International conflict over natural gas produced offshore of Nova Scotia has spread to a new front, with Canadian demands for rights of first refusal clouding the outlook for the 80% capacity expansion proposed by Maritimes & Northeast Pipeline.

On the heels of hearings in Fredericton on an appeal by the New Brunswick government for the National Energy Board (NEB) to intervene in exports to the United States, the demand spilled over into the agency’s review of the C$190.8 million (US$123 million) pipeline project. The contest in turn affects EnCana Corp.’s C$1.1-billion (US$710-million) Deep Panuke project offshore of Nova Scotia, which relies on M&NP’s expansion program to carry all the proposed new gas production of 400 MMcf/d.

The NEB set a date of Sept. 30 to start hearings on the M&NP application in Saint John. In advance written testimony, New Brunswick Power Corp. and Maritime Electric Co. staked Canadian claims to the new production, and urged the board to stop the pipeline and EnCana from dedicating it to markets in the northeastern U.S.

The utility companies were echoed by a civic economic development agency representing a depressed region of eastern Quebec and northern New Brunswick, La comite d’energie de la Vallee St.-Jean et de l’Est du Quebec. The French-speaking group urged the NEB to respect an agreement between the Quebec and New Brunswick governments to give the region a boost by supporting a proposal from Enbridge Inc. and Gaz Metropolitain for a 517 kilometer (320 mile), C$595 million (US$384 million) gas pipeline that would link the area to M&NP, the Sable Offshore Energy Project and Deep Panuke.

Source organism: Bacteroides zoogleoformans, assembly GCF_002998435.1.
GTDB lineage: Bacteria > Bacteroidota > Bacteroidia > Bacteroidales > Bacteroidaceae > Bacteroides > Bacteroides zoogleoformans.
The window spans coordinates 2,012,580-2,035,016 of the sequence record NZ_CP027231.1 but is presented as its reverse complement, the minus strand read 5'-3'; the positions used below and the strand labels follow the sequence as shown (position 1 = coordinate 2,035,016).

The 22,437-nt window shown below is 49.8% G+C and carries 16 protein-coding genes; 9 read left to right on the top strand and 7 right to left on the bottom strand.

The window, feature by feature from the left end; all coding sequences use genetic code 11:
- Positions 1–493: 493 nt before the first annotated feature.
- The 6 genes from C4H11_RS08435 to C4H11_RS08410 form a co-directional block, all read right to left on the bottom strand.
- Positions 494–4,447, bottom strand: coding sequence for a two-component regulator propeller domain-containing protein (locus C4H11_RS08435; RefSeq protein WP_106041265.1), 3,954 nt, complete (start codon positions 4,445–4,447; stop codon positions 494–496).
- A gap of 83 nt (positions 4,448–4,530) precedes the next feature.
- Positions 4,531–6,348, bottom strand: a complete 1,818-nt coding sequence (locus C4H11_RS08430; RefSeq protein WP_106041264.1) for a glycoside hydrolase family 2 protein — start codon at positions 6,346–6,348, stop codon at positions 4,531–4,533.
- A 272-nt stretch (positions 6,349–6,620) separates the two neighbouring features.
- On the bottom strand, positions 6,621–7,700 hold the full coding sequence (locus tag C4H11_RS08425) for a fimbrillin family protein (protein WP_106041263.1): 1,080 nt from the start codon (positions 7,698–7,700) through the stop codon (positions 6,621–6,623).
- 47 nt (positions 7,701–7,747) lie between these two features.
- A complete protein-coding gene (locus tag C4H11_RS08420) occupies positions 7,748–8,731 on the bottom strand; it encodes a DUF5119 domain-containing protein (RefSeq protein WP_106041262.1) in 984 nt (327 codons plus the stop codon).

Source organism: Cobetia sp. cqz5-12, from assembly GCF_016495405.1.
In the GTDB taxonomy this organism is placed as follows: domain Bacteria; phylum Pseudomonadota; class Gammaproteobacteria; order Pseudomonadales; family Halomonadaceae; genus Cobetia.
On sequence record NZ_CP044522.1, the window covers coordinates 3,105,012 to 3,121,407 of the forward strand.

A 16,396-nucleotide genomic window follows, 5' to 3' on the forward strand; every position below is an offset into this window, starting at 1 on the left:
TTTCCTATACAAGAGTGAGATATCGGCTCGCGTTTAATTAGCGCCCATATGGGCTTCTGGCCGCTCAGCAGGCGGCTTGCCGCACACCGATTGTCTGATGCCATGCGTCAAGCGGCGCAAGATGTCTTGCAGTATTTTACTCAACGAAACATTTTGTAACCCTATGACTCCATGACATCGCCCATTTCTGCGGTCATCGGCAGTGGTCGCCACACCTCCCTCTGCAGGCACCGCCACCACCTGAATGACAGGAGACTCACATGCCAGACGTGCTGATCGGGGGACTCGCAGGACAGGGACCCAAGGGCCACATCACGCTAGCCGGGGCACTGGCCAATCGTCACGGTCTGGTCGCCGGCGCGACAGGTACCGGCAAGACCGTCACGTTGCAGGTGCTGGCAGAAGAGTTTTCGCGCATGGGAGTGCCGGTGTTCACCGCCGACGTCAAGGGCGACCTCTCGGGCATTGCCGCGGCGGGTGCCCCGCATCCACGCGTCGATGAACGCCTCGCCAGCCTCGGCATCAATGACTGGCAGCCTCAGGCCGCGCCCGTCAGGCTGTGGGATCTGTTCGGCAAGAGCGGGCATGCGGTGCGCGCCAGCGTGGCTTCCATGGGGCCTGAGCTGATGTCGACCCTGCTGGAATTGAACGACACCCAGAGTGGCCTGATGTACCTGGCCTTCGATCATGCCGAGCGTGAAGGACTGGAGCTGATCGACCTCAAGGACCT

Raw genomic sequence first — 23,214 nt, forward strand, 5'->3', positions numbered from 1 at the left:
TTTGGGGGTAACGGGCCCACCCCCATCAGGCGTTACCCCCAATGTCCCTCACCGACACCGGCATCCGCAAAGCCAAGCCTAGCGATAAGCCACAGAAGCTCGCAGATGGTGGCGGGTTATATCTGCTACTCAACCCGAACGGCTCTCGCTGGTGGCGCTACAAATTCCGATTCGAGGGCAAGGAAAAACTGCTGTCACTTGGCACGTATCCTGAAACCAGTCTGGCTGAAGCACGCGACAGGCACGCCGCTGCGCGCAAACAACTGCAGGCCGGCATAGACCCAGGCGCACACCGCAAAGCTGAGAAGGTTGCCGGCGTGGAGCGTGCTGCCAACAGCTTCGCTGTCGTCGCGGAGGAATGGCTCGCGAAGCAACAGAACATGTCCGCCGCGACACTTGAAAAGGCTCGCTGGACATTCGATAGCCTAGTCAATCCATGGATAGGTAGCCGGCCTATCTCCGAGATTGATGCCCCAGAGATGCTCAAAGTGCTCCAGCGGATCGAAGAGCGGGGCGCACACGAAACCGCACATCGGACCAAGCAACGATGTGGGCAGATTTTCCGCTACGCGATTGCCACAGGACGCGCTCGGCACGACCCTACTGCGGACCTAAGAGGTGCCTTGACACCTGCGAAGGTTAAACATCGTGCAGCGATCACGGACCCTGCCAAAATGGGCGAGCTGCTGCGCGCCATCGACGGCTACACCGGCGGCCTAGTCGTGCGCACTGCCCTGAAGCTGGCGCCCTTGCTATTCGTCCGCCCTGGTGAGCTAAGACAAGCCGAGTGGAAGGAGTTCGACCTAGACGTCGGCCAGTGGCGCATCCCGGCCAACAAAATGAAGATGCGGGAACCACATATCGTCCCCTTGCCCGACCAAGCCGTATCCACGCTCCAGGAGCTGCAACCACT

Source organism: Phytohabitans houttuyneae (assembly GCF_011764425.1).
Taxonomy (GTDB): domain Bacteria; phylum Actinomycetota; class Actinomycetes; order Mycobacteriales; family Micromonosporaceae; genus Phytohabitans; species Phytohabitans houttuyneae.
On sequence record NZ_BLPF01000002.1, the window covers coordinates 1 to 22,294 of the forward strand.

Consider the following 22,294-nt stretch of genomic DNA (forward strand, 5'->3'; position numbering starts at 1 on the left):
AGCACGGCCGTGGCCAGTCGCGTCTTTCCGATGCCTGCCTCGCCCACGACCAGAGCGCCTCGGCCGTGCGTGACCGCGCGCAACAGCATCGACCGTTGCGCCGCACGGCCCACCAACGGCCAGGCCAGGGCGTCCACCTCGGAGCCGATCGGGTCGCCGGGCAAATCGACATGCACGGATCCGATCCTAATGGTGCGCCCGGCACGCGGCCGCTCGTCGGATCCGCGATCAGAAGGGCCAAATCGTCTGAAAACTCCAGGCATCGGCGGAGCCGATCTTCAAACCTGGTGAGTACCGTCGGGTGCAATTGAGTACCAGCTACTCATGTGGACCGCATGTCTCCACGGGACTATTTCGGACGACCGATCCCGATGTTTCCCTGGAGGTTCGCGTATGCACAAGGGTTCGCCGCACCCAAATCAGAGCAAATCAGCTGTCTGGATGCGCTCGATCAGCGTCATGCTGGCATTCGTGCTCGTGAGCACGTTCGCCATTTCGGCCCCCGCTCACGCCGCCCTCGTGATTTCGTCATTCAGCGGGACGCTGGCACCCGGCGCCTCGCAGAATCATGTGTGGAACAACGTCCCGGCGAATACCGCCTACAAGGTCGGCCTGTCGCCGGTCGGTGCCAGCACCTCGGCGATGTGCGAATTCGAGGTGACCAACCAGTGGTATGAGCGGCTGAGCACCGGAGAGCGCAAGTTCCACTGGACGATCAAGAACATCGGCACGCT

The conflict broke out after the Canadian pipeline proposal was defeated last winter by M&NP, SOEP, the Canadian Association of Petroleum Producers and the Nova Scotia government. All insist that the northeastern U.S. has to be the sales “anchor” for exploration and development offshore Nova Scotia because eastern Canadian markets are new, small and need time to evolve.

New Brunswick Power and Maritime Electric say the dedication of Nova Scotia gas to the northeastern U.S. has become so complete that it denies eastern Canadian markets a chance to evolve. Maritime Electric said current trading arrangements will make it pay a 20% premium to contract for Nova Scotia supplies, effectively killing its plans to introduce natural gas service to Prince Edward Island. The premium would have to be paid to make selling offshore gas in Canada as profitable for SOEP and EnCana as dedicating production to exports to the U.S.

The would-be Canadian buyers said East Coast producers are bound to look for the premium on domestic sales as compensation for reductions in pipeline tolls they will gain if the M&NP project goes ahead as an export expansion. M&NP forecasts that the savings will result from the nature of the project as a compressor expansion, meaning that it spreads costs of the two-year-old pipeline thinner over increased delivery volumes with low-cost additions of motor power.